This blog builds on my previous blog on “Compiling OpenMPI with IBM Spectrum LSF in a Docker container image” and extends the concept to include TensorFlow plus Horovod and is specifically written for only the IBM Power server platform.
With the advent of Docker container support in IBM Spectrum LSF 10.1, it’s become much easier to build and maintain environments for containerized workloads. This blog will explorer building a custom NVIDIA Docker container, which will allow running the TensorFlow benchmark using Horovod across multiple servers and multiple GPUs.
This blog assumes you have installed IBM Spectrum LSF on Power Little Endian platform (or linux3.10-glibc2.17-ppc64le) and Docker and NVIDIA Docker and CUDA and both are up and running on nodes in your cluster. To start with you will need the following:
|Red Hat Linux Server||7.6||Enterprise|
|IBM Spectrum LSF||10.1.0.8+||Standard Edition or Suite|
|Docker||17.03+||Community or Enterprise Edition|
Verify your Docker Engine version with this command:
Build a new TensorFlow and Horovod Docker container with Open MPI compile with LSF
Login as a user with the ability to run docker commands. The steps below assume your working directory (pwd) will remain the same through out the steps below.
Prepare minimal LSF files for Open MPI compile
The goal is to prepare the minimal files from your LSF environment necessary to compile Open MPI with LSF inside a Docker container. Copy the script below and paste into a file called mktmplsf.sh. This script will generate a directory called “lsf” with the LSF libraries, include files and configuration file. The files in the “lsf” directory will be used in the next step.
Here are the steps to run the script and see the directories and files created:
Create a Dockerfile
Copy the text below and paste into a file called Dockerfile.
Build a new Docker container
Use the command below to create the new container. It will take several minutes to perform all the steps to create the new container image, which will be called “docker.io/ibmcom/tensorflow-ppc64le:1.14.0-gpu-py3-horovod”. Note, both the Dockerfile file and lsf directory should be in your current working directory.
Now, run the docker images command and your new container image should be there unless the docker build command failed.
You can repeat the above docker build process on every Docker NVIDIA enabled compute node in your LSF cluster or you can use other methods such as publishing the container to your internal Docker Registry or use the docker save and the docker load commands.
Setting up LSF with Docker
1). Prepare IBM Spectrum LSF to run jobs in Docker container by following these steps: LSF docker integration instruction.
2). Configure LSF Docker Application profile for the new Docker container image by adding the following lines (while changing the LSF_TOP to your LSF TOP direction location) to the end of lsb.applications file (and then run badmin reconfig or badmin mbdrestart on the LSF Master):
Testing the new container with LSF
Testing the new container with MPI Hello World
Make sure MPI is working as expected before attempting to run the TensorFlow benchmark across nodes.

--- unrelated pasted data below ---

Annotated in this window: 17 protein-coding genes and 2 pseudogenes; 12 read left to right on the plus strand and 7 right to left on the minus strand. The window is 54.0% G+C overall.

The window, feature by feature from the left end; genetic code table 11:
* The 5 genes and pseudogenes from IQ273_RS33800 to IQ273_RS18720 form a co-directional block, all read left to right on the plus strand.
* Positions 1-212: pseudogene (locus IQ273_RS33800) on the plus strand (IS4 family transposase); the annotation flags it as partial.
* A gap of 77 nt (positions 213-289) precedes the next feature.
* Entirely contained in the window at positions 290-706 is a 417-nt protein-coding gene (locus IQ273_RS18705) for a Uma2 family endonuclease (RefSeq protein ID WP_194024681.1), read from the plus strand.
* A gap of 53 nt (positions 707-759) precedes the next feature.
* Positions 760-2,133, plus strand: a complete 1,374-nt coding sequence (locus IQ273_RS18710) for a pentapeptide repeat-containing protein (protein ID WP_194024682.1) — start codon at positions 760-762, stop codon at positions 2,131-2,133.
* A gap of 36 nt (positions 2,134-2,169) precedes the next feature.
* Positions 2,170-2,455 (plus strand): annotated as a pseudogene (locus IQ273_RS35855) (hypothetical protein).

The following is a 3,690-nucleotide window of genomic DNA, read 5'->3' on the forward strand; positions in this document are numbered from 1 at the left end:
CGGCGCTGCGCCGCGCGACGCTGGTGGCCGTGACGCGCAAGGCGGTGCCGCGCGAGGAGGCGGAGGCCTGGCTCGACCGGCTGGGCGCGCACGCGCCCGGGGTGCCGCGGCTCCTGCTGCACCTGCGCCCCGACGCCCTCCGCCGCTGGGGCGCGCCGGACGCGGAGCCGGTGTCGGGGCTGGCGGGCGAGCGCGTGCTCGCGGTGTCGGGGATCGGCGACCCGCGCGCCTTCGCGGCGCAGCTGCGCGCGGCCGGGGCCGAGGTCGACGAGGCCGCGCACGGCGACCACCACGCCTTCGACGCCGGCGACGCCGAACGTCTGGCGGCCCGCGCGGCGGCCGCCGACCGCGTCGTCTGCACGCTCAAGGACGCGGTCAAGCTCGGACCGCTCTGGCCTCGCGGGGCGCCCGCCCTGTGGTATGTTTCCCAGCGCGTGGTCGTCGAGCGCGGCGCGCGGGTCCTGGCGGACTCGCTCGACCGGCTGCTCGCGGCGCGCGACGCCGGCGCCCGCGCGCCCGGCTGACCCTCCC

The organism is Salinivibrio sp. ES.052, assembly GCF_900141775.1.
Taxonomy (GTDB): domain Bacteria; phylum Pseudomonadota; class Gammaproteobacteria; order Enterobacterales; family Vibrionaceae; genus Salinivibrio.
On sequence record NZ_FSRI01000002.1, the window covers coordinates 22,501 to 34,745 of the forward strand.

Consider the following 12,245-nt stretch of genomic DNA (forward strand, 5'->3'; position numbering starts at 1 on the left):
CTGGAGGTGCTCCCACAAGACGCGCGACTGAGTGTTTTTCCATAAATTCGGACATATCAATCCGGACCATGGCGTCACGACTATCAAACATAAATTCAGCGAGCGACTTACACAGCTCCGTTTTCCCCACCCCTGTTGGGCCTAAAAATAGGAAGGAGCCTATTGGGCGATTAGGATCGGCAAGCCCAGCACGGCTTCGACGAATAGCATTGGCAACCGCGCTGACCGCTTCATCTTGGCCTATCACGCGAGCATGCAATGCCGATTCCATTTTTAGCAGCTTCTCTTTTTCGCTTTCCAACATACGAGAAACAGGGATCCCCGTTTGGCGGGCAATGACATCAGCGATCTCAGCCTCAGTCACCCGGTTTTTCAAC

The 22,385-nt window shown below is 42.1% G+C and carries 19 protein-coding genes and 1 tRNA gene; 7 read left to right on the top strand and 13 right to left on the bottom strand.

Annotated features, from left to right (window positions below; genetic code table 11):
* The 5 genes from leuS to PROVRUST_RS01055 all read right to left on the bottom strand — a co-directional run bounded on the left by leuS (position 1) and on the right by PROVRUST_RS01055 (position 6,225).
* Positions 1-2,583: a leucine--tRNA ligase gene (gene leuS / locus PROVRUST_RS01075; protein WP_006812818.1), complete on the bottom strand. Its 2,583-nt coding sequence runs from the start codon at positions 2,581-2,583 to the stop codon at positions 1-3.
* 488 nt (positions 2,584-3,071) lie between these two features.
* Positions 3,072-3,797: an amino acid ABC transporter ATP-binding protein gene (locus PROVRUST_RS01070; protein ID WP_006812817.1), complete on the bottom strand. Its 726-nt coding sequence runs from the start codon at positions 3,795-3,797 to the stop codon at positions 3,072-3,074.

Example of running MPI hello world on a single node with 1 message
Example of running MPI hello world on a single node with 2 job slots or 2 messages.
Example of running MPI hello world on 2 nodes with 1 message per node.
Testing the new container with requests for GPUs
Example job requesting 1 GPU and showing nvidia-smi output
Example job requesting 2 GPUs and showing nvidia-smi output
Testing the new container with TensorFlow benchmark on a single compute node
Example TensorFlow benchmark with 1 GPU on a single compute node
Example TensorFlow benchmark with 4 GPU on a single compute node
A few notes on the above examples:
1) Above was tested with NVIDIA Tesla V100 GPUs with 16 GB RAM. You will likely need to decrease the batch size parameter value if you have less RAM on your GPUs or you may want to try increasing RAM if your GPUs have more RAM.
2) The number of batches is specifically small in above examples for testing. Increase the num_batches value to have the benchmark run for a longer period of time.
3) If problems with the above jobs running, check the standard error file, which is stderr<JOBID>.txt.
Testing the new container with TensorFlow benchmark with Horovod
A few notes on the examples below:
1) For the benchmark use your fastest network, which should be 10Gb or faster or potentially Infiniband. The examples use a 40Gb ethernet network. For the btl_tcp_if_include and HOROVOD_GLOO_IFACE parameter values replace my network interface, which is “enP48p1s0f0”, with your fastest network interface available on your compute nodes.
2) The mpirun command has several debugging option enabled.
3) If problems with the jobs below, check the standard error file, which is stderr<JOBID>.txt.
4) If you only have 1 GPU per node, change the LSF bsub parameters
In the first example (on a single compute node) below from:
-n 4 -R "span[ptile=4]" -gpu "num=4:mode=exclusive_process"
-n 1 -R "span[ptile=1]" -gpu "num=1:mode=exclusive_process"
In the second example (on two compute nodes) below from:
-n 4 -R "span[ptile=2]" -gpu "num=2:mode=exclusive_process"
-n 2 -R "span[ptile=1]" -gpu "num=1:mode=exclusive_process"
Example TensorFlow benchmark using Horovod with 4 GPUs on a single compute node
Example TensorFlow benchmark using Horovod with 4 GPUs (2 GPUs per node) on two compute nodes
Now, you have a new container image that is ready to run TensorFlow with Horovod across multiple nodes using an LSF cluster. Please leave comments or feedback on the above information and if you would like the article to include X86_64 equivalents.